By: Rex Boyd
I learned to juggle sometime in autumn 1982 I think. My friend John Lehr used to work in a restaurant and would juggle lemons when there was not much to do. John soon taught me and only about 2 or 3 days later we were off to the open mic night at a comedy club in Kansas City, both of us being die-hard show offs and very confident on stage from our Speech and Drama training at high school.
(Photo from Spring or Summer of 1986 when I was a student at the University of Kansas.)
I used to spend all my spare time at university practicing juggling. There was an excellent juggler named Greg Myer who was also a student and also worked at the Kansas City Renaissance festival where John Lehr and I had met many other excellent juggling acts to inspire us. Occasionally while practicing with Greg at KU, he and I would also see Stevie Getz, a street performer from Lawrence, Kansas who came home to visit his family but who had also already been off travelling in Europe as a busker. I can remember Stevie saying to me once at the Renaissance Festival when he was also working there “Rex, you gotta get out of Kansas”. In reality, Kansas wasn’t so bad. In fact, it’s a pretty good place but the exotic allure of far away Europe and being around a regular street performing scene was an idea that got planted in my head.
The Kansas City Renaissance Festival
I first went to the Kansas City Renaissance festival with my mom and sister in about 1979 or maybe 1980 I’d guess. In the autumn of 1983 I ended up working there as a roving character with my friend John Lehr. We spent all of our time watching the big stage shows from people like Brian Wendling, Danny Lord, Puke and Snot, SAK theatre and many others. In between their stage shows we would practice juggling with those guys and really loved being there soaking up the bohemian atmosphere.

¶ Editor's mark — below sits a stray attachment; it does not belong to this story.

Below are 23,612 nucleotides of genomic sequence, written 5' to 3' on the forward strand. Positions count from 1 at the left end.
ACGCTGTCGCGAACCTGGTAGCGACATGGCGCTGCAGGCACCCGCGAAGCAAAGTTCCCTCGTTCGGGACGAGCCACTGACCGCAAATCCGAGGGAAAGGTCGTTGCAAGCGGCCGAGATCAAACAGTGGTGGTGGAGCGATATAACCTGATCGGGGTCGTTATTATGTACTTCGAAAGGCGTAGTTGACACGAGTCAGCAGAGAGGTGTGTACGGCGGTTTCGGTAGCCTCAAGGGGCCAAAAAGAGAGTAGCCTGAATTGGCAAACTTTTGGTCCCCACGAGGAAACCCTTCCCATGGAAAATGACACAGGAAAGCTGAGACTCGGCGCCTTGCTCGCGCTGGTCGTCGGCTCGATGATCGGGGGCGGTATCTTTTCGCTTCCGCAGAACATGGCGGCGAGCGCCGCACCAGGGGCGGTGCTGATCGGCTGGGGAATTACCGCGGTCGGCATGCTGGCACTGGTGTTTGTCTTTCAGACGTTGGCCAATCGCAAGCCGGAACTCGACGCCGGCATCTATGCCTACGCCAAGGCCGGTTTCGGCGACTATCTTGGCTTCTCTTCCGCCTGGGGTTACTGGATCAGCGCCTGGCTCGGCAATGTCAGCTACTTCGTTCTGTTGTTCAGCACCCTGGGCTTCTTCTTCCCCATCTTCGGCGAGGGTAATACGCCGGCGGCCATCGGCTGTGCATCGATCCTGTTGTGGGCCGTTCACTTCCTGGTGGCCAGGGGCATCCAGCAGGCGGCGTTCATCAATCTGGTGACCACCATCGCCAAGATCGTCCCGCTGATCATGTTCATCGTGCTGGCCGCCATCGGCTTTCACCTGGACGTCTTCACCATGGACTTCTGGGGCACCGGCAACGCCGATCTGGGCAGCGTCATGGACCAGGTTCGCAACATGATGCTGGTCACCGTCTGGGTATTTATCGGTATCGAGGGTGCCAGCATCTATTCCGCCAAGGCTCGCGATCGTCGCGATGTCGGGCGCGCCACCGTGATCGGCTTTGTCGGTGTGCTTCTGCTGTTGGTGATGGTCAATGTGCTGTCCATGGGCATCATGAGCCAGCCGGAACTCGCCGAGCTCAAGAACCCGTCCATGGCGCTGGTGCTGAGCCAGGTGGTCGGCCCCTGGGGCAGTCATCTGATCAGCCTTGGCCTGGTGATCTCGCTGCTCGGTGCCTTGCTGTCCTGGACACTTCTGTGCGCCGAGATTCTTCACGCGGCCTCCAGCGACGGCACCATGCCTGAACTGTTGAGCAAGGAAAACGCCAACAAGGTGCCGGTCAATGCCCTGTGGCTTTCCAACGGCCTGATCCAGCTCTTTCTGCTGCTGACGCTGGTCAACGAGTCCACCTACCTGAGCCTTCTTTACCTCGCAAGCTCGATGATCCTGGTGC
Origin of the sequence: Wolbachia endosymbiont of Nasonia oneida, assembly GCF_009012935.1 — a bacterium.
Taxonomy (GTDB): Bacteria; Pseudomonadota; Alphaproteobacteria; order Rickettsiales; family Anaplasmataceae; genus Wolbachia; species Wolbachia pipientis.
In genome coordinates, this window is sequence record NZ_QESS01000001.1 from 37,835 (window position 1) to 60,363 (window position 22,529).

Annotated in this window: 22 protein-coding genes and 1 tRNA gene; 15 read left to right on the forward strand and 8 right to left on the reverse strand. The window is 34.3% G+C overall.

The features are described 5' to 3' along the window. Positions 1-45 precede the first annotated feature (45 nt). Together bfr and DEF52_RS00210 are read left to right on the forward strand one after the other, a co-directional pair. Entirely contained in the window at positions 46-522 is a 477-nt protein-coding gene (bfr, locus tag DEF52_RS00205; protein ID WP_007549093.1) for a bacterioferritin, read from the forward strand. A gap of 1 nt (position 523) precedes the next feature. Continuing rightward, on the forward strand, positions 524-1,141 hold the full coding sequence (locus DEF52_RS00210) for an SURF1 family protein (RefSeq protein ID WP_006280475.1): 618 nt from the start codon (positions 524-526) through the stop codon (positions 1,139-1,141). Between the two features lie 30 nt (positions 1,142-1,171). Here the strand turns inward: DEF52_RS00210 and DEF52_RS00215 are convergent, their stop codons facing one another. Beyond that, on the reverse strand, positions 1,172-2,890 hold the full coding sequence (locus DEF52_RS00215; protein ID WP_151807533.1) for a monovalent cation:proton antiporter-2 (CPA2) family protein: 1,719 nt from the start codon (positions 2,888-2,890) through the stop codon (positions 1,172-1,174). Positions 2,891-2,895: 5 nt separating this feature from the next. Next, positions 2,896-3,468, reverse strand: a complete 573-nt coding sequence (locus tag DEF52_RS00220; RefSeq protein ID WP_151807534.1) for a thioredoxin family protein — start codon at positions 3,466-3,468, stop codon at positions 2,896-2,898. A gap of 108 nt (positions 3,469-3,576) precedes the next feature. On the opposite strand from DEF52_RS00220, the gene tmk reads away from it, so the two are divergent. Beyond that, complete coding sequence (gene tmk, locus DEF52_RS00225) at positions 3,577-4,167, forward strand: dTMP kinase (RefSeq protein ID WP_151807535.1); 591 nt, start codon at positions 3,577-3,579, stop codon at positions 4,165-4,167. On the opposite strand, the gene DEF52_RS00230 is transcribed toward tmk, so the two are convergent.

(This photo is from probably autumn 1987 when I was back at the Renaissance festival and this time doing my own solo show on the big stages.)
Key West Buskers Festival
In 1986 we didn’t have the internet but I did have a subscription to Juggler’s World magazine. I saw a notice in the magazine about the first ever Buskers Festival in Key West being organised by Will Soto. I contacted Will and ended up being offered a place in the festival. There were no promo videos or the like in those days. I just managed to talk my way in somehow. I was 20 yrs old but had already had 3 or 4 years of experience performing in comedy clubs and at the Renaissance Festival in Kansas City. Being in Key West was a huge influence on me wanting to carry on with being a performer and take it further. I met people like Gazzo, Joey Joey, Robert Nelson, Avner the Eccentric. Love 22, and many, many more. Other young bucks there like myself were Brian Hulse and Micky O’Connor. I remember very well being at a party one night and listening to Gazzo telling amazing stories about Covent Garden in London and legendary performers like Chris Lynam. I’m sure that is one of the big reasons that I later went on to live in London for a while.
In July 1988 I set off for a quick tour of Europe mostly sightseeing but also doing a bit of busking here and there. I meandered about to wherever on my travels but all along knowing that I was going to end up in two specific places, Covent Garden in London and the Edinburgh Fringe Festival in Scotland. Both of these places completely shaped the next few years of my life.
My friend Stevie Goetz from Lawrence, Kansas had suggested that I should visit Europe if I wanted to be a street performer. I knew a bit of French and a bit of Spanish but I also at that time had already been working in comedy clubs in the States and figured that London would probably also have some comedy clubs that I could work in, so I decided that I would end up in London. On my travels everyone who found out that I was a performer would tell me that Covent Garden was the place to go. It turns out that they were right. My high school performing buddy, John Lehr, had also told me that the Edinburgh Fringe was the place to go since he had been there previously with a student theatre production. It turns out that he was right as well. The people I met in both of those places ended up being my extended family over the next several years that I spent busking my way around the world. I could head half-way around the world to a country that I had never visited before and within hours I would meet up with friends of mine that I had met in either Covent Garden or Edinburgh.
(Performing with Haggis McCloud in Cangas, Spain)